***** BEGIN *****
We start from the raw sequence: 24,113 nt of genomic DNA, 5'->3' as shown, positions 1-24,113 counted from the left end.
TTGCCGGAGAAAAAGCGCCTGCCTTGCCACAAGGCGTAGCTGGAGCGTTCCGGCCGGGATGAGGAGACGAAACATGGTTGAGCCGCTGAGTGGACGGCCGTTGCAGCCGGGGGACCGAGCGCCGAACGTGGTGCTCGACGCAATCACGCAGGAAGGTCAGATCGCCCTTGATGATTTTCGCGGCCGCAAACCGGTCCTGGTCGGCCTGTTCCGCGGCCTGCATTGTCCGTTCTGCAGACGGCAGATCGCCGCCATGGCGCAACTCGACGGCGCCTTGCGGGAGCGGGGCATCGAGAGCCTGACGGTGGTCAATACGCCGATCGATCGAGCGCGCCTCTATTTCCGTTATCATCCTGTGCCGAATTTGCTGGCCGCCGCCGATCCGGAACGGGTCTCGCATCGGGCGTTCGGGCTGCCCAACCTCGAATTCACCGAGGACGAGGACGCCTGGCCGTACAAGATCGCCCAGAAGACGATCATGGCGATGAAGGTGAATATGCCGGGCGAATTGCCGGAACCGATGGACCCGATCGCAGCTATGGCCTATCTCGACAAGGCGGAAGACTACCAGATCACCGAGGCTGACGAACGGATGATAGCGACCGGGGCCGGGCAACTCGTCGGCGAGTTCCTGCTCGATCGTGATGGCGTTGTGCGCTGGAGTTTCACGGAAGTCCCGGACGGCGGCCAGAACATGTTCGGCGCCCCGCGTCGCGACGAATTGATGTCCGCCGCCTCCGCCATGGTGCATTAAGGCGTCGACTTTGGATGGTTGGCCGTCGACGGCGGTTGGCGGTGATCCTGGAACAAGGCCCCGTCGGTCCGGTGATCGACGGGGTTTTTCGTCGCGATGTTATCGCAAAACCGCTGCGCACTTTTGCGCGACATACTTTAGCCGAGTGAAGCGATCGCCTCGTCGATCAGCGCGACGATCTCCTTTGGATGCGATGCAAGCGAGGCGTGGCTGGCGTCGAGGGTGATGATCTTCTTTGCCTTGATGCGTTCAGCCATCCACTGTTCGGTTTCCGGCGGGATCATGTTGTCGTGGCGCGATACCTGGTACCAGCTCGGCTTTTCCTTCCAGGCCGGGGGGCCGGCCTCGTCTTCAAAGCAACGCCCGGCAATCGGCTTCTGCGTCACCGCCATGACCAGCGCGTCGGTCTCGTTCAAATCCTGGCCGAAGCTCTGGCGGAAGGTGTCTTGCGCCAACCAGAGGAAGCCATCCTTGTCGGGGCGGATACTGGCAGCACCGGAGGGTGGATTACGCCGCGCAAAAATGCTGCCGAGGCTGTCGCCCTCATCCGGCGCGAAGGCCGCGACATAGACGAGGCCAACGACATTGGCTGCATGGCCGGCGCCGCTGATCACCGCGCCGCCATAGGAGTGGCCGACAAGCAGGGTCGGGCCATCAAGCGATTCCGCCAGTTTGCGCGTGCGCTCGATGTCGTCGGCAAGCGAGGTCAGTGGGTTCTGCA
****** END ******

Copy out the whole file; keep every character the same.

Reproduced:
We start from the raw sequence: 24,113 nt of genomic DNA, 5'->3' as shown, positions 1-24,113 counted from the left end.
TTGCCGGAGAAAAAGCGCCTGCCTTGCCACAAGGCGTAGCTGGAGCGTTCCGGCCGGGATGAGGAGACGAAACATGGTTGAGCCGCTGAGTGGACGGCCGTTGCAGCCGGGGGACCGAGCGCCGAACGTGGTGCTCGACGCAATCACGCAGGAAGGTCAGATCGCCCTTGATGATTTTCGCGGCCGCAAACCGGTCCTGGTCGGCCTGTTCCGCGGCCTGCATTGTCCGTTCTGCAGACGGCAGATCGCCGCCATGGCGCAACTCGACGGCGCCTTGCGGGAGCGGGGCATCGAGAGCCTGACGGTGGTCAATACGCCGATCGATCGAGCGCGCCTCTATTTCCGTTATCATCCTGTGCCGAATTTGCTGGCCGCCGCCGATCCGGAACGGGTCTCGCATCGGGCGTTCGGGCTGCCCAACCTCGAATTCACCGAGGACGAGGACGCCTGGCCGTACAAGATCGCCCAGAAGACGATCATGGCGATGAAGGTGAATATGCCGGGCGAATTGCCGGAACCGATGGACCCGATCGCAGCTATGGCCTATCTCGACAAGGCGGAAGACTACCAGATCACCGAGGCTGACGAACGGATGATAGCGACCGGGGCCGGGCAACTCGTCGGCGAGTTCCTGCTCGATCGTGATGGCGTTGTGCGCTGGAGTTTCACGGAAGTCCCGGACGGCGGCCAGAACATGTTCGGCGCCCCGCGTCGCGACGAATTGATGTCCGCCGCCTCCGCCATGGTGCATTAAGGCGTCGACTTTGGATGGTTGGCCGTCGACGGCGGTTGGCGGTGATCCTGGAACAAGGCCCCGTCGGTCCGGTGATCGACGGGGTTTTTCGTCGCGATGTTATCGCAAAACCGCTGCGCACTTTTGCGCGACATACTTTAGCCGAGTGAAGCGATCGCCTCGTCGATCAGCGCGACGATCTCCTTTGGATGCGATGCAAGCGAGGCGTGGCTGGCGTCGAGGGTGATGATCTTCTTTGCCTTGATGCGTTCAGCCATCCACTGTTCGGTTTCCGGCGGGATCATGTTGTCGTGGCGCGATACCTGGTACCAGCTCGGCTTTTCCTTCCAGGCCGGGGGGCCGGCCTCGTCTTCAAAGCAACGCCCGGCAATCGGCTTCTGCGTCACCGCCATGACCAGCGCGTCGGTCTCGTTCAAATCCTGGCCGAAGCTCTGGCGGAAGGTGTCTTGCGCCAACCAGAGGAAGCCATCCTTGTCGGGGCGGATACTGGCAGCACCGGAGGGTGGATTACGCCGCGCAAAAATGCTGCCGAGGCTGTCGCCCTCATCCGGCGCGAAGGCCGCGACATAGACGAGGCCAACGACATTGGCTGCATGGCCGGCGCCGCTGATCACCGCGCCGCCATAGGAGTGGCCGACAAGCAGGGTCGGGCCATCAAGCGATTCCGCCAGTTTGCGCGTGCGCTCGATGTCGTCGGCAAGCGAGGTCAGTGGGTTCTGCA